Category Archives: Kenya economic growth

Kenya Direct Flights to USA? KQ Outlook

On Thursday, Kenya government officials, led by the Cabinet Secretary for Transport announced that Kenya has been granted Category 1 Status by Federal Aviation Administration(FAA) of the USA. This followed extensive renovation work at the JKIA airport in Nairobi and other aviation improvements. The elevation by one US aviation authority is a welcome step, but it is part of a process towards getting to direct flights, and there will still be more security checks, permissions, and deals to be done with airlines and airports before this comes to fruition.

The last direct flight attempt in June 2009 was halted by the US Department of Homeland Security. The Kenyan Transport minister had even traveled to the US to be on an inaugural flight only for it to be canceled at the last-minute. Delta had planned four flights a week to Nairobi, with a stop in Dakar, Senegal.

The announcement could be a boost for Kenya Airways (KQ), but the initial focus which they have maintained over the years when asked about the US,  is to pursue a code-share partnership, perhaps with Delta Airlines. Under the ongoing KQ restructuring project Operation Pride at the airline, code-shares which involve selling their tickets on partner airlines gets them revenue without having to deploy aircraft.

But once partner flights start, national prestige will force KQ to step in and do the flights themselves. They have the equipment, Boeing 787’s ‘Dreamliners’ that are perfect for direct US flights. The first Dreamliner for Kenya Airways, April 2014, flew from the Boeing factory on the West coast of the US on a non-stop a 16-hour flight to Nairobi, and expectations are to have much shorter flights from the eastern coast of the US, likely to  be Washington DC or New York. After all, rival Ethiopian Airlines  flies to five North American destinations, and there are ample numbers of Kenyans and US tourists and cargo in both directions to justify KQ flights. Perhaps once KQ gets back the Boeing 777-300’s leased out to Turkish Air.

The last direct flights to the US were on defunct Pan Am, which TV anchor Jeff Koinange who  briefly worked as a flight steward on Pan Am and he describes the flights in his autobiography “Through My African Eyes”. That flight appears to have been New York-Dakar-Monrovia-Lagos-Nairobi with a Boeing 747.

Pan Am flights to Africa were rather interesting, as this excerpt from “Life Is an Excellent Adventure: An Irreverent Personal Odyssey”, by  Jerry Funk, shows.

Kenya’s Money in the Past: Indians in East Africa

Indian Africa, minorities of Indian-Pakistani origin in Eastern Africa, is a 484-page book with lots of information, charts, statistics and stories of the arrival and enduring impact of Indians in East Africa:

Some excerpts: 

  • Almost all Indian traders to East Africa were from the northwest (Sindh) now Pakistan, Gujarat, Punjab, and Maharashtra in India.
  • The Indian population in Kenya which fell to 78,000 in 1979 rose once again to stabilize at 100,000, half of whom acquired Kenyan nationality. The demographic resurgence was probably due to donor pressure but also favorable treatment under President Moi who got into a tactical alliance with high society to check the influence of the emerging Kikuyu middle class. Thus in 1986, Indians who had been dispossessed in 1967 returned to manufacturing, by buying out subsidiaries of multinationals.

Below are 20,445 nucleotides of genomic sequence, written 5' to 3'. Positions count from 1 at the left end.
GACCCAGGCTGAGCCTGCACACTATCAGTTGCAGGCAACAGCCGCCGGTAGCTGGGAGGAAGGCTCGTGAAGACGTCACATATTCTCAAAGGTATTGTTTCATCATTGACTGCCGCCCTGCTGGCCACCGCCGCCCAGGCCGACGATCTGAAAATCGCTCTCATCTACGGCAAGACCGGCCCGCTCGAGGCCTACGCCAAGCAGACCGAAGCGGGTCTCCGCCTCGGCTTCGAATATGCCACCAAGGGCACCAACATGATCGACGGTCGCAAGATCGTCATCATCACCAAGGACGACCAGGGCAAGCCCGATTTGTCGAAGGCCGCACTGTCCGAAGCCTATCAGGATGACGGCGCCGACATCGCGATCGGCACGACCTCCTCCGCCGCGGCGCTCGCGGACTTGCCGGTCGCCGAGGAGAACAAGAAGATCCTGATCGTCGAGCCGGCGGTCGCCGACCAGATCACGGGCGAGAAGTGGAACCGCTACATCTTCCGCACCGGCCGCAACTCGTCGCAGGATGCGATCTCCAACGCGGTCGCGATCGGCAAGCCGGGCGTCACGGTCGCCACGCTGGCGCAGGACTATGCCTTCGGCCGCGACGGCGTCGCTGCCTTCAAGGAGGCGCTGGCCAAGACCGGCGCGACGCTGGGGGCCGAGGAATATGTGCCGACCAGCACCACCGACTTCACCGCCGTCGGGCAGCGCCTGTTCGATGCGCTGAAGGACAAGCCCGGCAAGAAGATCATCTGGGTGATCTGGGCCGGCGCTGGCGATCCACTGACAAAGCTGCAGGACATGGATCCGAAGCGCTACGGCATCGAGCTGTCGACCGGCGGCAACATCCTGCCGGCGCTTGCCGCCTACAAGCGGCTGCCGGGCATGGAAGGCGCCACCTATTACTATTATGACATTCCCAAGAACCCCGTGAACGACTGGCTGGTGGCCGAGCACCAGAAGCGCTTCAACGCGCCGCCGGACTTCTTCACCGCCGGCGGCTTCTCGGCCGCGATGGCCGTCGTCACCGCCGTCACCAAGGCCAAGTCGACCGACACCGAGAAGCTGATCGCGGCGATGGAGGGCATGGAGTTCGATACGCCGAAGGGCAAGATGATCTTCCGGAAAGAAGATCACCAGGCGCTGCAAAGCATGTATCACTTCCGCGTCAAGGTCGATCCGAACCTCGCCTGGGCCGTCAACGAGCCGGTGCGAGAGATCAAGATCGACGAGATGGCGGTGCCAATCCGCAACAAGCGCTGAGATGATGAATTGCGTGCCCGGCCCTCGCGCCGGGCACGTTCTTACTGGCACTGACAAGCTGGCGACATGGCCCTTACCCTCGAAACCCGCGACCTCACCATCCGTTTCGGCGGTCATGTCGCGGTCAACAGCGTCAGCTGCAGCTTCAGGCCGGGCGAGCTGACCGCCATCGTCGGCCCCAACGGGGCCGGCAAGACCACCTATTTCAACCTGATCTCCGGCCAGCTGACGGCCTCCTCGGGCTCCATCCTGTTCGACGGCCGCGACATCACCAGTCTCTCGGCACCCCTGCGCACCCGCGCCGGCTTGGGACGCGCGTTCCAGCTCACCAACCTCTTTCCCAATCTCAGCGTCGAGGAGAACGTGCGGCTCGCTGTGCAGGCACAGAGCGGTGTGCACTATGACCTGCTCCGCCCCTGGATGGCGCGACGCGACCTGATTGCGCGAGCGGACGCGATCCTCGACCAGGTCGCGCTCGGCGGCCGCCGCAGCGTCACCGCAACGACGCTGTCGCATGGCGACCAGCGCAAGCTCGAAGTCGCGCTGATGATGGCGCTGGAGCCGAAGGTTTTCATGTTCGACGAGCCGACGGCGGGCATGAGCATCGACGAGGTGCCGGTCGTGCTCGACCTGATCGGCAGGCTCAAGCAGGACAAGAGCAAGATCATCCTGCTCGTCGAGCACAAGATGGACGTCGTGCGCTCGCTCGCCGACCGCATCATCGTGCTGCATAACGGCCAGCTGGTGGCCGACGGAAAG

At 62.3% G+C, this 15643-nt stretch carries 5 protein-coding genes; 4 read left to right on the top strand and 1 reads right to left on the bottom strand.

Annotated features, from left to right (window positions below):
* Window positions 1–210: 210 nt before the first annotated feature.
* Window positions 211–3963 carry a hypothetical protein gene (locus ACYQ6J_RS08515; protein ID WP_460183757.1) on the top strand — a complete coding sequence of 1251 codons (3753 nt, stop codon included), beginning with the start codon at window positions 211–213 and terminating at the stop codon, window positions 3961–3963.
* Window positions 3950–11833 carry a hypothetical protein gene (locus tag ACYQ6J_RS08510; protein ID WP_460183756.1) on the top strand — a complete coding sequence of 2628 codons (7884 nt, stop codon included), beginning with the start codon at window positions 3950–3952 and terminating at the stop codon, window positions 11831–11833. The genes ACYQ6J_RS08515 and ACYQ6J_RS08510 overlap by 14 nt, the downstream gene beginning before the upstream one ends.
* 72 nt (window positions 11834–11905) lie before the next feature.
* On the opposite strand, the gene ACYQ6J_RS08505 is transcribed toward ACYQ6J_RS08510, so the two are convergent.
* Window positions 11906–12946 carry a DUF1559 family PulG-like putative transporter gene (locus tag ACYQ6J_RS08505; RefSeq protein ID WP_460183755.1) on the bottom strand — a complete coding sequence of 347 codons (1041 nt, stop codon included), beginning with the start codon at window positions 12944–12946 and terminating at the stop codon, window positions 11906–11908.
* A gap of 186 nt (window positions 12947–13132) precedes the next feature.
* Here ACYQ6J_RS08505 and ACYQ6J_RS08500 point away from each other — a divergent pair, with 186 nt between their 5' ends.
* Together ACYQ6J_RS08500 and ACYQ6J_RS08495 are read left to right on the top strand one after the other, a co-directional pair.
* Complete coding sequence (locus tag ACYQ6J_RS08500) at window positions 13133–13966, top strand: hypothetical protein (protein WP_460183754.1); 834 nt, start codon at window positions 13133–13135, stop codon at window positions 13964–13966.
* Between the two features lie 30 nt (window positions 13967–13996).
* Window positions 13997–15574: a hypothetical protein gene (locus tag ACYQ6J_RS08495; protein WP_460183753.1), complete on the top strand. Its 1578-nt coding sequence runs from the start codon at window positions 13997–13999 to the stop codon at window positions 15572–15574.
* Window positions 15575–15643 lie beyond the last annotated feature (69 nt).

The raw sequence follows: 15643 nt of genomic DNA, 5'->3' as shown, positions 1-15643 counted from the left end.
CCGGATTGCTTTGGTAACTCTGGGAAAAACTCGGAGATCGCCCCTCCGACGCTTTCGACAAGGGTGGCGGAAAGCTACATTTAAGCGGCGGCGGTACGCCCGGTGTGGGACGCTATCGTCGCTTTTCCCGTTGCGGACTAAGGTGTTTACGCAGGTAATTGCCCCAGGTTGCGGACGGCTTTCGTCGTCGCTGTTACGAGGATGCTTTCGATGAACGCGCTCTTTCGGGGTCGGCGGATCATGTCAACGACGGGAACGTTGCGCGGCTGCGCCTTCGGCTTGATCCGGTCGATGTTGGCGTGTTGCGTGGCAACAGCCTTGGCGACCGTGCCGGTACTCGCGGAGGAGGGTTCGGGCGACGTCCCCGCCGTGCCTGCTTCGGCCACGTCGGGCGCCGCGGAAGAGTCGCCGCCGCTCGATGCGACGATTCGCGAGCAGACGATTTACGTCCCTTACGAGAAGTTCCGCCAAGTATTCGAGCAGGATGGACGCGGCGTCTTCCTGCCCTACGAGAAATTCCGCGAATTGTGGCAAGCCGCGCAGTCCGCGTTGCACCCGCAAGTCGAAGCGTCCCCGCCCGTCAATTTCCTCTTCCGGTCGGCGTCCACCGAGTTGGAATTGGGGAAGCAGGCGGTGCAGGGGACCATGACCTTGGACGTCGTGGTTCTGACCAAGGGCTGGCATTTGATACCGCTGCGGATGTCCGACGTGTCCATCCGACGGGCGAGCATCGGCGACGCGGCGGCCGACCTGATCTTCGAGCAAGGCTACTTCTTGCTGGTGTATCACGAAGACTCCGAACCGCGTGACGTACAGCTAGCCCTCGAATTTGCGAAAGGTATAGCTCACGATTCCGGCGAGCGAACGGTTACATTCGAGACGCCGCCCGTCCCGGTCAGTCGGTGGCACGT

• Indians are in 80% of industrial sectors and control 90% of business activity in the textile industry through 50 mills and 350 other companies. In the pharmaceutical sector, they control 60%, 80% of the chemical/plastics, 80% of iron business, and 90% of electrical installation ones (French Embassy statistics).
  • 25 of the 44 banks are controlled by Kenyan Indians.
  • Family business structure: Capital raised stays with the founder (first generation) while the second generation (sons) assume managerial and administrative positions and prepare the business for expansion.
  • Business Capital: Most Kenyan Indians businesses are totally dependent on local resources unlike the perception that they get foreign capital – only 5% of 210 entrepreneurs surveyed said they had received such – and this was from expatriate parents in Britain, India, Dubai.
  • Business Finance: Bank loans are secondary sources of funding – only 33% had received them, while 67% never had. They have other informal sources of credit such as employer associations to which some Europeans and Africans all benefit – and 32% of interviewees were members of groups like the United Business Association. Suppliers are frequent credit sources for small merchants. To obtain credit, one must demonstrate honesty, good management and present minimum guarantees such as from family members, real estate collateral, and repayment schedule. There is also mutual help within communities on matters of illness, death, or when a business is failing.
  • The book has profiles of different types of duka wallahs (traditional shopkeepers) as well as chapters on the settlement and emergence of business communities in Kampala, Nakuru, and Dar es Salaam.
  • For Ismailis, health and education are their priority political commitments.

The book, edited by Michel Adam is published by Mkuki na Nyota publishers of Dar es Salaam and the French Institute for Research in Africa and distributed outside Africa by the African Books collective.

Mombasa and Tax Collection

There was an interesting screen shot of the amount of customs tax collected by the Kenya Revenue Authority (KRA) on 16 December 2016.

It showed a total of Kshs 1.57 billion collected that day. Of that, Kshs 1.24 billion (79%) was recorded at Mombasa, and Kshs 139 million (9%) at Nairobi. Other top collection points were 6% at Nairobi’s  JKIA airport, 2% at Mombasa Airport and at Pepe Containers each, and 1% (Kshs 15 million) at Busia town.